Now, one might wonder – if the protocol is converting the entirety of the collateralized amount into crvUSD, then how does the stablecoin maintain its peg? This is where the arbitrage mechanism and Curve’s PegKeeper contracts come into play. 

How is crvUSD’s peg maintained? 

PegKeepers are smart contracts that have mint and burn capabilities. In an instance where the price of crvUSD starts trading above $1, they mint uncollateralized crvUSD and deposit them to the stableswap pool. This helps return the price back to $1. 

On the other hand, if the price is trading below $1, then crvUSD is withdrawn from the stableswap pool and burned. In addition to this, the protocol also keeps the borrowing rates dynamic, thanks to the incorporation of monetary policy that determines them. The rate changes in accordance with the peg variance of crvUSD. Thus when the price of the collateral falls and some positions are in soft liquidations, then the borrow rate also falls, thereby inviting more users to borrow the stablecoin. 


While the LLAMA protocol does offer the ability to passively managed borrowed positions for crvUSD, it comes with its own risks. 

  1. One of the biggest risks associated with holding crvUSD is the inability to withdraw or add more funds if your position enters a soft liquidation mode. 
  2. The second risk is the fact that if the price of your collateralized asset decreases sharply, then your position is indeed hard-liquidated. 
  3. The third risk is due to the overt control over the parameters used for the issuance of crvUSD are under the control of CurveDAO. 
  4. Since crvUSD is still relatively new, there are several scenarios that have been left unexplored – albeit the team has conducted several rounds of ‘testing-in-production’ to ensure its immutability. 

Nevertheless, Curve is known for pushing resilient and immutable code that follows the highest standards of security. Their previous products are huge testaments to this fact. Even in the case of crvUSD, it was evident with Michael’s persistent efforts of ensuring that all logical flaws in the contracts were caught before they were made public – he even took out risky loans before announcing the final deployment for the public. This rigorous testing helped stress-test the liquidation process.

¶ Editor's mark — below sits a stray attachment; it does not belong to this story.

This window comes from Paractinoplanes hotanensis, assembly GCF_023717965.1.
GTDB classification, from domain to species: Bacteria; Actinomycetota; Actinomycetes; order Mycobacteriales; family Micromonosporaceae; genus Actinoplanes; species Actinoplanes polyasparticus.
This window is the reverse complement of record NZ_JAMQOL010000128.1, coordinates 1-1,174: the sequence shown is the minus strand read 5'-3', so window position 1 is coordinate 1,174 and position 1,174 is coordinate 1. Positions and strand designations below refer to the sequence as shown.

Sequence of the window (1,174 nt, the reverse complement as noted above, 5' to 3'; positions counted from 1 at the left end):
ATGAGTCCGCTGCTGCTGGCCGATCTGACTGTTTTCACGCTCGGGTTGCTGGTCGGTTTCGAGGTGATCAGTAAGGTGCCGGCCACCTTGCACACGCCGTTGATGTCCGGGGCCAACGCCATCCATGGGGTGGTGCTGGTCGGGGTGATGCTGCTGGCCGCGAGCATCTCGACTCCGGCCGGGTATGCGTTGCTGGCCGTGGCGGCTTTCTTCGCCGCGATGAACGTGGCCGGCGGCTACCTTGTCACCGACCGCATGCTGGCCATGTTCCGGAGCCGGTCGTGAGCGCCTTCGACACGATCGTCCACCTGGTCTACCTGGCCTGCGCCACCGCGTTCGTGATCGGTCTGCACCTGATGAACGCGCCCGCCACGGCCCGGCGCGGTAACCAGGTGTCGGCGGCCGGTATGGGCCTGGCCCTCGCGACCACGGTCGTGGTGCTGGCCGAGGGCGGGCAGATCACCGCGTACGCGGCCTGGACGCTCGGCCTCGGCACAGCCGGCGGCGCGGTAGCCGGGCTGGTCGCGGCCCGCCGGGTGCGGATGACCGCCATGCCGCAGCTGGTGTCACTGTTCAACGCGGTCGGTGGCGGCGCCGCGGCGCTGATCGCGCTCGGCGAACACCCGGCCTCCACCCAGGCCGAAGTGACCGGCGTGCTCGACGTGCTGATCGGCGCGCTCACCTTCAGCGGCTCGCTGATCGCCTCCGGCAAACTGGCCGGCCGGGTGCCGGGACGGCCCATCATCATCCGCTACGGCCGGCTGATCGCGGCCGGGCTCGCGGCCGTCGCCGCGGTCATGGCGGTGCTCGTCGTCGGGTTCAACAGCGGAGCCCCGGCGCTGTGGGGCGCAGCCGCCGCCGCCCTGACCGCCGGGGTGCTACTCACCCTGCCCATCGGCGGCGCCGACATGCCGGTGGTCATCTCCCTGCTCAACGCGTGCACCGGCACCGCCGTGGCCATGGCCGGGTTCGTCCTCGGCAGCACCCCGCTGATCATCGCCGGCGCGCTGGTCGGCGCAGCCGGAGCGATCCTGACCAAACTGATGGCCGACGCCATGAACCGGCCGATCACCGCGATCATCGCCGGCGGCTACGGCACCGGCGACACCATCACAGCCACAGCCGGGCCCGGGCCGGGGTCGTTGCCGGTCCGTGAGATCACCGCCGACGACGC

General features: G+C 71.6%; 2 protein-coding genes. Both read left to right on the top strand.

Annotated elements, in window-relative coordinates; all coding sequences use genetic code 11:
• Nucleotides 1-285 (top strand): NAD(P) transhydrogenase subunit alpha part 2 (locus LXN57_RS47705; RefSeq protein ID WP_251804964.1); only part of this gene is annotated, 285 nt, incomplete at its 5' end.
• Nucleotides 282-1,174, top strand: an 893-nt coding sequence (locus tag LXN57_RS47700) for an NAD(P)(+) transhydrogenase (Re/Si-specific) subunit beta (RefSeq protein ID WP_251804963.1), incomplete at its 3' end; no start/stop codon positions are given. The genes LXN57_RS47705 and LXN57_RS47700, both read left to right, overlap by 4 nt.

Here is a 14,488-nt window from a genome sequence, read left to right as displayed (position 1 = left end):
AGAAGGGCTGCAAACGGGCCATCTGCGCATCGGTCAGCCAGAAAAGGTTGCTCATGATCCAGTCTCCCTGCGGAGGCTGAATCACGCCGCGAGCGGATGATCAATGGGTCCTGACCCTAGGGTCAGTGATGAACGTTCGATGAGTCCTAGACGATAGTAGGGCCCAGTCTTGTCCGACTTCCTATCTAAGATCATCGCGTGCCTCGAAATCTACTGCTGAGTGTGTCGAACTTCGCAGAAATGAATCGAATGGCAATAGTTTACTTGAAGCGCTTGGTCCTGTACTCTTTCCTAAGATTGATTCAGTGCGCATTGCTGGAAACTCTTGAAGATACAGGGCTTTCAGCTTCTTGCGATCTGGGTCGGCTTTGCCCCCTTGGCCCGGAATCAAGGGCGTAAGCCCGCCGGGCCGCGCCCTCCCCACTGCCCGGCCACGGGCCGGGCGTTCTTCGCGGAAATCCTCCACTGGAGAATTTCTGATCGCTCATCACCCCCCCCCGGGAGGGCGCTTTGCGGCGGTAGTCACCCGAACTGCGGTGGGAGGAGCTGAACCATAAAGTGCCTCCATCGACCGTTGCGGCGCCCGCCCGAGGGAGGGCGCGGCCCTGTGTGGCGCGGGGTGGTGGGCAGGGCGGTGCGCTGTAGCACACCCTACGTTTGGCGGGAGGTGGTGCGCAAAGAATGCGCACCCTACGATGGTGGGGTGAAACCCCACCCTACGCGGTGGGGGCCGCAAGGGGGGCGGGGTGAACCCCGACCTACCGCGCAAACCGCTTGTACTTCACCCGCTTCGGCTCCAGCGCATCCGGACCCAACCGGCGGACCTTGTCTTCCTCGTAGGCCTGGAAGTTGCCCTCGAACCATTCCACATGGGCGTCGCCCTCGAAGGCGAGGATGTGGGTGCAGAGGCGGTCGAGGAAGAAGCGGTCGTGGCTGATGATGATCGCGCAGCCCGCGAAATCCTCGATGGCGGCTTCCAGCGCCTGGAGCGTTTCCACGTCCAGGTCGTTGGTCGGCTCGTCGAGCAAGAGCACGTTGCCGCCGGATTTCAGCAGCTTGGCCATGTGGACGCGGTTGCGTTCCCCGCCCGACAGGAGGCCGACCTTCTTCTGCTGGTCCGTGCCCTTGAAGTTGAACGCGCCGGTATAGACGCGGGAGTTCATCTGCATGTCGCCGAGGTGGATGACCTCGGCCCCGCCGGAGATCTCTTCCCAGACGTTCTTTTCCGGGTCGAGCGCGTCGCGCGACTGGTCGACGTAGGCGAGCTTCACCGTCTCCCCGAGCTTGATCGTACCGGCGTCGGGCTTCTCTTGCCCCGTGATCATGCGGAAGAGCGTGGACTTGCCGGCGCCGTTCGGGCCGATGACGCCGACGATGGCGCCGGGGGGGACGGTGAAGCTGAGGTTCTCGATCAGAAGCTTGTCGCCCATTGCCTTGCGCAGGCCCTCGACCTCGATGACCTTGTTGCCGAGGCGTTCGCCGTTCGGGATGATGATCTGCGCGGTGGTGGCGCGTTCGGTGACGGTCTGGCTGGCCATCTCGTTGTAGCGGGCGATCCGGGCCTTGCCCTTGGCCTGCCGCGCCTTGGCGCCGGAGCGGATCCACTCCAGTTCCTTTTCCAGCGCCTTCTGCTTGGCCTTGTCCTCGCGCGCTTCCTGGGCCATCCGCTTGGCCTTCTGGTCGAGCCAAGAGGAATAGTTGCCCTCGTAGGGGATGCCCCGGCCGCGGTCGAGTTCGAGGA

crvUSD Loans, borrows, and markets 

To start borrowing crvUSD, head over to crvUSD Beta. You can view the collateral that can be deposited to mint crvUSD on the “Markets” page. As of writing this piece, only sfrxETH (Frax’s Ethereum LSD) is accepted as collateral. Once you click on the said asset, you are directed to a new screen where you can set the parameters for creating a loan. Note that there is no testnet for crvUSD so if you wish to borrow the stablecoin to try, you will have to do it on mainnet itself. 

They have only launched with Frax’s LSD and have not yet started accepting any other LSD as collateral. This was indeed a surprise for the Curve community as they were hoping to see other LSDs (which have a much larger market cap; like stETH and/or rETH) over sfrxETH. The entire community’s reaction to the selection sfrxETH over other assets was most certainly interesting.

A tale worth telling – what happened during the deployment 

What good is decentralization for a protocol (beyond using it as a marketing tactic, perhaps) if its community is unable to participate in its crucial decision-making process? With Curve, the story behind crvUSD’s deployment might make you want to question its decentralization. 

The first contracts for crvUSD were deployed on mainnet on May 3rd. An initial loan of $1M was drawn, and the protocol wasn’t made available to the public at that point. The second and third deployments – which were aimed to battle-test the architecture – happened over the subsequent few weeks, with the most recent deployment on 14th May. In all of these deployments, the decision to include only sfrxETH as collateral for starters was decided by one man – the top honcho at Curve – Michael Egorov. 

This did not go well with Curve’s community, and some of them even questioned whether there were even considerations for what Curve’s long-standing community thought about the whole asset selection. 

Since then, the protocol has confirmed that it will indeed start accepting other LSDs as collateral for crvUSD. I guess, it’s only a matter of time before that starts happening.

Closing Thoughts 

The community’s response to Curve’s insistence on using sfrxETH as the initial collateral notwithstanding, the protocol has been at the forefront of innovation in DeFi and has been pushing the boundaries for what’s possible. Their LLAMA protocol is an innovative mechanism that acts as the “first line of defence” against a falling collateral price for borrowing stablecoins. The protocol helps open up an entirely new market for LSD holders while giving them a much simpler experience to borrow a stablecoin.

With this implementation, the protocol also inspires fellow lending/borrowing protocols to implement better liquidation practices – and pushing the boundaries of stablecoins. We are certainly excited for all the new LSDs and other assets the protocol starts accepting as collateral to mint the crvUSD stablecoin! 

This article was written by the great and powerful – Brown Bacon